Section 20 of the Patents Act provides that inventors are entitled to equitable remuneration if the invention acquires an economic value much greater than the parties concerned could reasonably have foreseen at the time of concluding the employment contract. There are no official guidelines for calculating equitable remuneration. If the terms of the employment contract do not dictate the compensation amount, the amount will be fixed by the courts.

It is possible for employers to have rights in an invention patent for free by virtue of the terms of an employment contract. However, the employee (inventor) can still seek compensation through the courts as Section 20 is not restricted by contract.

Henry Goh & Co Sdn Bhd

VO2-10-06 Lingkaran SV

Sunway Velocity

Jalan Peel

Kuala Lumpur 55100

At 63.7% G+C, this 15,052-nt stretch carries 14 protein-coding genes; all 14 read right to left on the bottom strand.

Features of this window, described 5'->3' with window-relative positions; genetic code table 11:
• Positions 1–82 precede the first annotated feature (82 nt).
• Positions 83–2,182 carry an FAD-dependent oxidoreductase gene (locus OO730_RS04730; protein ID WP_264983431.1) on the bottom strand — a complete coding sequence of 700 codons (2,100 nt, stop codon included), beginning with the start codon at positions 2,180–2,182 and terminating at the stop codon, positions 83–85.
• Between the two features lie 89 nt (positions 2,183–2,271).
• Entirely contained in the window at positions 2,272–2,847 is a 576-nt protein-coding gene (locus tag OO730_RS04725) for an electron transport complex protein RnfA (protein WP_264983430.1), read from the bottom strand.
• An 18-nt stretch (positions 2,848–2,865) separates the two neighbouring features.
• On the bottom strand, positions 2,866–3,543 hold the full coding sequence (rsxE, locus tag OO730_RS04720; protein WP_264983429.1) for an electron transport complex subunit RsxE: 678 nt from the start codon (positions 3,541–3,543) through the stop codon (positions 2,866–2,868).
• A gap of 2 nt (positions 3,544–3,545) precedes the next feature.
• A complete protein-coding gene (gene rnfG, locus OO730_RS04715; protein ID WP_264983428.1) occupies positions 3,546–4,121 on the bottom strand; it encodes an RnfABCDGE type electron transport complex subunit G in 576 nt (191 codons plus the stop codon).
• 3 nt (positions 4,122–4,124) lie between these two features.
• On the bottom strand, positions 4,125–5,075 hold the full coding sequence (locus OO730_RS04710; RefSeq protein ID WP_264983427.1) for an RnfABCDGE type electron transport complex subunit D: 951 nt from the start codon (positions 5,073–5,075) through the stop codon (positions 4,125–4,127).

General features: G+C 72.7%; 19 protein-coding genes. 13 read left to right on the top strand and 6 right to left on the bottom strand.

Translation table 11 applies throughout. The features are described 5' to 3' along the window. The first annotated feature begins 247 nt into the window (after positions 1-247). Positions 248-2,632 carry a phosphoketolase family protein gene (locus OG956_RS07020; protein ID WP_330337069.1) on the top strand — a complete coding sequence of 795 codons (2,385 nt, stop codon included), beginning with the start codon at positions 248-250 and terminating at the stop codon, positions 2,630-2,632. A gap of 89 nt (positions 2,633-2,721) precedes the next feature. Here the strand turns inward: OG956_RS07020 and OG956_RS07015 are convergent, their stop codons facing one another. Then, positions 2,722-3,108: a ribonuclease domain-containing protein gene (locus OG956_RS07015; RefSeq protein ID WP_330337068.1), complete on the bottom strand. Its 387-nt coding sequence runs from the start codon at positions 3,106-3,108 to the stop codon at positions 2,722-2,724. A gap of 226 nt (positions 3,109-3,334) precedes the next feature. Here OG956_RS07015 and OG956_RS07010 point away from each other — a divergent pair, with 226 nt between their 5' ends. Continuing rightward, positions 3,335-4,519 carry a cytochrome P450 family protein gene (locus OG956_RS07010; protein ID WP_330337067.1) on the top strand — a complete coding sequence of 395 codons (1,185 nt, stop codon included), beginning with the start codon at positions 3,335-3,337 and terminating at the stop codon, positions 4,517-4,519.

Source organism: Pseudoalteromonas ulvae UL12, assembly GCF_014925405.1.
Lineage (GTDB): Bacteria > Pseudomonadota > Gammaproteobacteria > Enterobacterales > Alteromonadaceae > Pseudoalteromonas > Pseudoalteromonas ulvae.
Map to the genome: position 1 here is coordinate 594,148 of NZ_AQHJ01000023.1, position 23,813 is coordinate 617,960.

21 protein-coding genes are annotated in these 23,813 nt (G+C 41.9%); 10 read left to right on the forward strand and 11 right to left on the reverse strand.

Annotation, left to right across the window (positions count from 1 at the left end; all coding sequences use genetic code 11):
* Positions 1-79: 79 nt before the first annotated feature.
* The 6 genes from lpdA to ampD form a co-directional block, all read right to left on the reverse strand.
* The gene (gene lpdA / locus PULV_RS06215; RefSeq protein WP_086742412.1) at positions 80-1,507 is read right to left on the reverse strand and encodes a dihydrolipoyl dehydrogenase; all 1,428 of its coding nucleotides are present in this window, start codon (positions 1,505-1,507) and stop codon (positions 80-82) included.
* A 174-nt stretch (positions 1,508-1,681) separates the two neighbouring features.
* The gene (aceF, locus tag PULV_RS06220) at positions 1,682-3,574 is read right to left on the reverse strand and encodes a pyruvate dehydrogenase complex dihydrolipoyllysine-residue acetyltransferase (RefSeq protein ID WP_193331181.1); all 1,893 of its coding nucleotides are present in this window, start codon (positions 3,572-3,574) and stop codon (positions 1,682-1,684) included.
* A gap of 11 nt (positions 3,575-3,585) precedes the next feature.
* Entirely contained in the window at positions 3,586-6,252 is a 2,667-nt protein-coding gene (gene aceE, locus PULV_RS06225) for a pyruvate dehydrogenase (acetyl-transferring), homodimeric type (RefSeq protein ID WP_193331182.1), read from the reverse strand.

Tel+60 3 9771 8688

Fax+60 3 9771 8788



Azlina Aisyah Khalid
Senior legal counsel
[email protected]

Azlina Aisyah Khalid is senior legal counsel at Henry Goh Malaysia and is experienced in trademarks, copyright, licensing, design infringement, domain name registration and franchise law. She is a registered patent, trademark, industrial design and geographical indications agent. Her legal practice began in 1996 and she has been with Henry Goh since 2004. She is editor of Henry Goh’s newsletter.

Oon Yen Yen

Oon Yen Yen
Patent manager
[email protected]

As patent manager, Oon Yen Yen oversees patent operations, including staff training and education. She holds an honours degree in microbiology from the University of Malaya and a master’s in law from the University of London. A registered Malaysian patent, industrial design and trademark agent, she advises on identification of patentable inventions, drafting of patent specifications and prosecution of Malaysian and overseas patent applications. Her opinions on patentability, infringement, freedom to operate and validity play key roles in clients’ decision making.